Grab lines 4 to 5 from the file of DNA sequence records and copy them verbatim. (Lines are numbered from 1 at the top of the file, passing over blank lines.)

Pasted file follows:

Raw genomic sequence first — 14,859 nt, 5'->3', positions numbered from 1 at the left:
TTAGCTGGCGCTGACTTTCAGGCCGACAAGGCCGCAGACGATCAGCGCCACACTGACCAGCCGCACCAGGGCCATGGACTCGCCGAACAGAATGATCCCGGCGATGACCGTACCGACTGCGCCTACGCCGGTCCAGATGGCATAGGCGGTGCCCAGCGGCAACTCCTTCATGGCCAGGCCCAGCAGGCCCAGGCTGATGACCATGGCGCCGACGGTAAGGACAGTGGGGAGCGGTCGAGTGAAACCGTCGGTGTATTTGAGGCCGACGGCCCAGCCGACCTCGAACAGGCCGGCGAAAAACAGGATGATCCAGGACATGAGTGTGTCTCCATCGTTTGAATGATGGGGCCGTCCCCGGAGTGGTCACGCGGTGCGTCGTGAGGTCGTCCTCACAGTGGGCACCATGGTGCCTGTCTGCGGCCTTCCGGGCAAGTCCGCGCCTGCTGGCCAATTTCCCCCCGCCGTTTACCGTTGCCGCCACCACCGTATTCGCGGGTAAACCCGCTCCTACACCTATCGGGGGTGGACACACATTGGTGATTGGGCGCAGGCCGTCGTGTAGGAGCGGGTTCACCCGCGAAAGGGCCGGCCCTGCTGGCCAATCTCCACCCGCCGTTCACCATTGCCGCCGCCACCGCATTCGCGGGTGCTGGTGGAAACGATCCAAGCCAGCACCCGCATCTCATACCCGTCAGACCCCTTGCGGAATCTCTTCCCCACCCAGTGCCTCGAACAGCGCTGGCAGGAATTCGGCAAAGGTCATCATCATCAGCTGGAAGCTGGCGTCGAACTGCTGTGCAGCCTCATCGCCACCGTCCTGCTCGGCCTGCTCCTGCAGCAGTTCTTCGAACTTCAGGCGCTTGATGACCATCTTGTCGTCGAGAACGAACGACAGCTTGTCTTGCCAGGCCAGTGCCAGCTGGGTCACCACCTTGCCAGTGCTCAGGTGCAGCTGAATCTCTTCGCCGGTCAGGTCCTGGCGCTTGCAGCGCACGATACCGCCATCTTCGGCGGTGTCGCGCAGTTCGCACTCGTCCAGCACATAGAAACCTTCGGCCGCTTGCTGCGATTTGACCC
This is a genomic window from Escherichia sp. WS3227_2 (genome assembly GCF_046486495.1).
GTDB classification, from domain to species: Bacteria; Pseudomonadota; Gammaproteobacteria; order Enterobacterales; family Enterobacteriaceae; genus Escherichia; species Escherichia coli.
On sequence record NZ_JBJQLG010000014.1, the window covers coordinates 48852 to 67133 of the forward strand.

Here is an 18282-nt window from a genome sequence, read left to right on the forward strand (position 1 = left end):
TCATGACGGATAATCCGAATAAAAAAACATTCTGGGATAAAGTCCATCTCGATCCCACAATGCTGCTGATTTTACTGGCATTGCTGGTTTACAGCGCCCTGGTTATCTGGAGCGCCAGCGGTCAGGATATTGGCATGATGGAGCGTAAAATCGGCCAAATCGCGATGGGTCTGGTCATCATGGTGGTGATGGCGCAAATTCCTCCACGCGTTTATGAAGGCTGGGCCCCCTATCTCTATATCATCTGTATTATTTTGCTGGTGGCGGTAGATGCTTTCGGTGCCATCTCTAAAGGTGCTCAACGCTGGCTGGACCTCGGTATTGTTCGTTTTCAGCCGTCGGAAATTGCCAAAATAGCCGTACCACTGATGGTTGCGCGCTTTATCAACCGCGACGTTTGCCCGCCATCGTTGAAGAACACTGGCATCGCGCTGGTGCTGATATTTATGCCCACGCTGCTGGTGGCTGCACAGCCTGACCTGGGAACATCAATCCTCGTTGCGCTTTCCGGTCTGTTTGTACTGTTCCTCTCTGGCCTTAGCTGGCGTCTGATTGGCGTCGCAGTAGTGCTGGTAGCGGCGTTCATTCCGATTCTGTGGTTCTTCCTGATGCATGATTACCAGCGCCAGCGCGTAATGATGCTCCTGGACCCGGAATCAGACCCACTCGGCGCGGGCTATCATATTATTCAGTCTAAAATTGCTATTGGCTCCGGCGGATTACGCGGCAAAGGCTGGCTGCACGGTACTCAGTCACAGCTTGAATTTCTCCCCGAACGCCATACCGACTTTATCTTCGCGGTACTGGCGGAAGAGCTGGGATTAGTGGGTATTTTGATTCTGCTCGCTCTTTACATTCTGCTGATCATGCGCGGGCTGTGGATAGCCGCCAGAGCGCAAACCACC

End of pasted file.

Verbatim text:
GTDB classification, from domain to species: Bacteria; Pseudomonadota; Gammaproteobacteria; order Enterobacterales; family Enterobacteriaceae; genus Escherichia; species Escherichia coli.
On sequence record NZ_JBJQLG010000014.1, the window covers coordinates 48852 to 67133 of the forward strand.